Whiskey makers raise their glasses after UK and US agree to suspend retaliatory tariffs on products, including Scotch malts, for five years as part of de-escalation of trade dispute Atlantic Ocean which dates back almost two decades.
Liz Truss, Britain’s Secretary for International Trade, said a “historic deal” had been reached with Washington to ensure that tariffs, which affected British exports to the United States worth $ 550 million pounds sterling, remain suspended.
It comes after the Biden administration agreed to a similar deal with the EU on Tuesday, as governments on both sides of the Atlantic take stronger action to resolve tensions over subsidies to aircraft manufacturers Airbus and Boeing.
The 17-year-long dispute, the longest in the history of the World Trade Organization, had led to damaging tariffs being levied on products on both sides over disagreements over support for the production of civilian aircraft from big capacity.
British goods that had been subject to tariffs – border taxes paid by buyers of goods from another country – included cashmere, machinery and single malt Scotch whiskey.
The Scotch Whiskey Association has said the past two years of tariffs – first imposed by Donald Trump – have been extremely damaging to the industry, with the loss of more than £ 600million in exports to the United States – United caused by a 25% tariff on single malt. Karen Betts, chief executive of the trade body, said: “This agreement eliminates the threat of reimposition of tariffs on Scotch whiskey next month and allows distillers to focus on recovering exports to our market from most important and most valuable export. “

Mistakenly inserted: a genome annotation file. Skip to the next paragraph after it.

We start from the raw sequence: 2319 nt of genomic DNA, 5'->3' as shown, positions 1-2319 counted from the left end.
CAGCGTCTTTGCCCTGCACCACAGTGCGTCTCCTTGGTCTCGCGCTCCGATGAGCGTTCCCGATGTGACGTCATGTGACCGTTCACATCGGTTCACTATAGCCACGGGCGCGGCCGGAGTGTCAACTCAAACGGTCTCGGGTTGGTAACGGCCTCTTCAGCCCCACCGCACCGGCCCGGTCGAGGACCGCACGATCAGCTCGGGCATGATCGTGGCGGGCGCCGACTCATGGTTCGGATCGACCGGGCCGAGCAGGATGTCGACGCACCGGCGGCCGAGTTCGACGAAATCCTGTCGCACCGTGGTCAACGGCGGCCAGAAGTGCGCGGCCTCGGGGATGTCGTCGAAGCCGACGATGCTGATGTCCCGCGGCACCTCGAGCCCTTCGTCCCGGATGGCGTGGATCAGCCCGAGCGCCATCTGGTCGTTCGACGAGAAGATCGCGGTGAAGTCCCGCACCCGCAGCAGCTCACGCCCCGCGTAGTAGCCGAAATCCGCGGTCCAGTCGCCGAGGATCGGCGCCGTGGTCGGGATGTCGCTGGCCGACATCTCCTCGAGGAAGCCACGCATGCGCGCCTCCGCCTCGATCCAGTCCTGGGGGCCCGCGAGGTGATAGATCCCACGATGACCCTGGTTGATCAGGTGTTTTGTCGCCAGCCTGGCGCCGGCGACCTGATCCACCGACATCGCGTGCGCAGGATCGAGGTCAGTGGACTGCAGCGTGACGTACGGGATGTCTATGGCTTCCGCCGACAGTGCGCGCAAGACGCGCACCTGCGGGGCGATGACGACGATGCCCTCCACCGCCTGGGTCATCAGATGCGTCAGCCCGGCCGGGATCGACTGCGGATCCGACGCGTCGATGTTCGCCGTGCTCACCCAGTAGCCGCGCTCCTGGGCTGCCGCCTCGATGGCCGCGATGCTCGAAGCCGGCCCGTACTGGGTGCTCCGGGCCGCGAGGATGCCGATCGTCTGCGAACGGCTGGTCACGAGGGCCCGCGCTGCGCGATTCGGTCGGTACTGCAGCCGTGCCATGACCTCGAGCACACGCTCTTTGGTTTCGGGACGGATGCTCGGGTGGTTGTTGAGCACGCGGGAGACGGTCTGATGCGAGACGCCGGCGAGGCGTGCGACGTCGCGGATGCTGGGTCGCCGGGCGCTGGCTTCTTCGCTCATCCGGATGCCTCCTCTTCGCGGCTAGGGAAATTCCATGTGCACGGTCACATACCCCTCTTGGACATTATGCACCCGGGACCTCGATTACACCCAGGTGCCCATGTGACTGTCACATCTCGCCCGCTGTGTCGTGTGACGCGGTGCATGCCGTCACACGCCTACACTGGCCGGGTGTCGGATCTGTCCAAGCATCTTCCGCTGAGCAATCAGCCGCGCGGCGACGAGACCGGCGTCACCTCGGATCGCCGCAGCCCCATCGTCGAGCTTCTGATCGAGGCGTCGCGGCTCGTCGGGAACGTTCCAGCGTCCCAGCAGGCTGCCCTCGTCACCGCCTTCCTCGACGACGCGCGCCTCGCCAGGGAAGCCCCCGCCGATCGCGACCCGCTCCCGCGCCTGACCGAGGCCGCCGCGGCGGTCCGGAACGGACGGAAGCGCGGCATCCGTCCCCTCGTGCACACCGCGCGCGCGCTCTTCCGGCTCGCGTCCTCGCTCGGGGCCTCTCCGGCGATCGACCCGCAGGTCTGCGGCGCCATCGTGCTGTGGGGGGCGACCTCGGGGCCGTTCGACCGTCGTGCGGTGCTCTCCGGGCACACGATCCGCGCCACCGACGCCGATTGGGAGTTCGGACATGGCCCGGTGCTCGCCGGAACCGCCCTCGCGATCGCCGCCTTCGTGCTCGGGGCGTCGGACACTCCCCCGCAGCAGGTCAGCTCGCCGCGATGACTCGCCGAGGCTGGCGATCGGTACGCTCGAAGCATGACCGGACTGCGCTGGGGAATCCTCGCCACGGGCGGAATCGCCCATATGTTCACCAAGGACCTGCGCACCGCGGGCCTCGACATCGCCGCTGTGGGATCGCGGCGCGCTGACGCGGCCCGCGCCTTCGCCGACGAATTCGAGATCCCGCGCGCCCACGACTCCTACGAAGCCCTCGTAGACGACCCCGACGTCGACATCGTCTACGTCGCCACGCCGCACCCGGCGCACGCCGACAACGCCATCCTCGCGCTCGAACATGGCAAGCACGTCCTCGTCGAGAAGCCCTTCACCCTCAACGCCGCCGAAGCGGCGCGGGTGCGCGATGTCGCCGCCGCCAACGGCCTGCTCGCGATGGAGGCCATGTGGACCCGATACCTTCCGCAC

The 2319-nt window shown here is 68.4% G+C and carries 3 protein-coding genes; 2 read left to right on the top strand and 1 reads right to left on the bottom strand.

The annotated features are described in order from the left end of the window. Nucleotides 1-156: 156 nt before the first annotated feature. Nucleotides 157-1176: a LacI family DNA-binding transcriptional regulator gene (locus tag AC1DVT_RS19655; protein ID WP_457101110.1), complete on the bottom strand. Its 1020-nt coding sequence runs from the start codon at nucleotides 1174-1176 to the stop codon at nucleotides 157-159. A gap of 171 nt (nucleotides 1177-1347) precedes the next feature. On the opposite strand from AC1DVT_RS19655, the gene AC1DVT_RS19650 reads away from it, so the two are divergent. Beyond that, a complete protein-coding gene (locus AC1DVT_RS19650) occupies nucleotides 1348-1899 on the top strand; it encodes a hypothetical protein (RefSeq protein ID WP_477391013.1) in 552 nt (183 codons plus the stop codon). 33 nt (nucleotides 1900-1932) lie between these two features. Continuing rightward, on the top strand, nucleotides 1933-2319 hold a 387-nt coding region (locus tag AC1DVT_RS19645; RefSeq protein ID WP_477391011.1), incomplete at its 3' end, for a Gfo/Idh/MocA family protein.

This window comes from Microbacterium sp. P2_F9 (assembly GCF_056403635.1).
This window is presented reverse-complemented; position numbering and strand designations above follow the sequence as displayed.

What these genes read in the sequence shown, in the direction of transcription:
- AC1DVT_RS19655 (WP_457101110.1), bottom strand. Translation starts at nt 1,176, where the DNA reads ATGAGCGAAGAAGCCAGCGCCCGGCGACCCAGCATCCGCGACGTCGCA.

Pig breeders in Yorkshire, Stilton cheese makers in the Midlands, cashmere producers in Ayrshire, construction vehicle manufacturers and producers of liqueurs and cordials had been hit by the tariffs on dozens of million pounds of exports.
Britain had been involved in the dispute as an EU member, but eased tensions earlier this year by unilaterally suspending tariffs on the United States. The government said this had encouraged the United States to agree to a four-month tariff suspension, until the two sides negotiated a longer-term deal.
The UK and US will now work together to put the deal into practice and strengthen cooperation in the large civil aircraft sector, he said.
It comes after Liz Truss met with U.S. Trade Representative Katherine Tai in London on Wednesday.
“Today’s agreement puts an end to an incredibly damaging problem and means we can focus on improving our trade relationship with the United States, including working more closely to challenge unfair country practices. like China and using the power of free trade to build better from the pandemic, ”Truss said.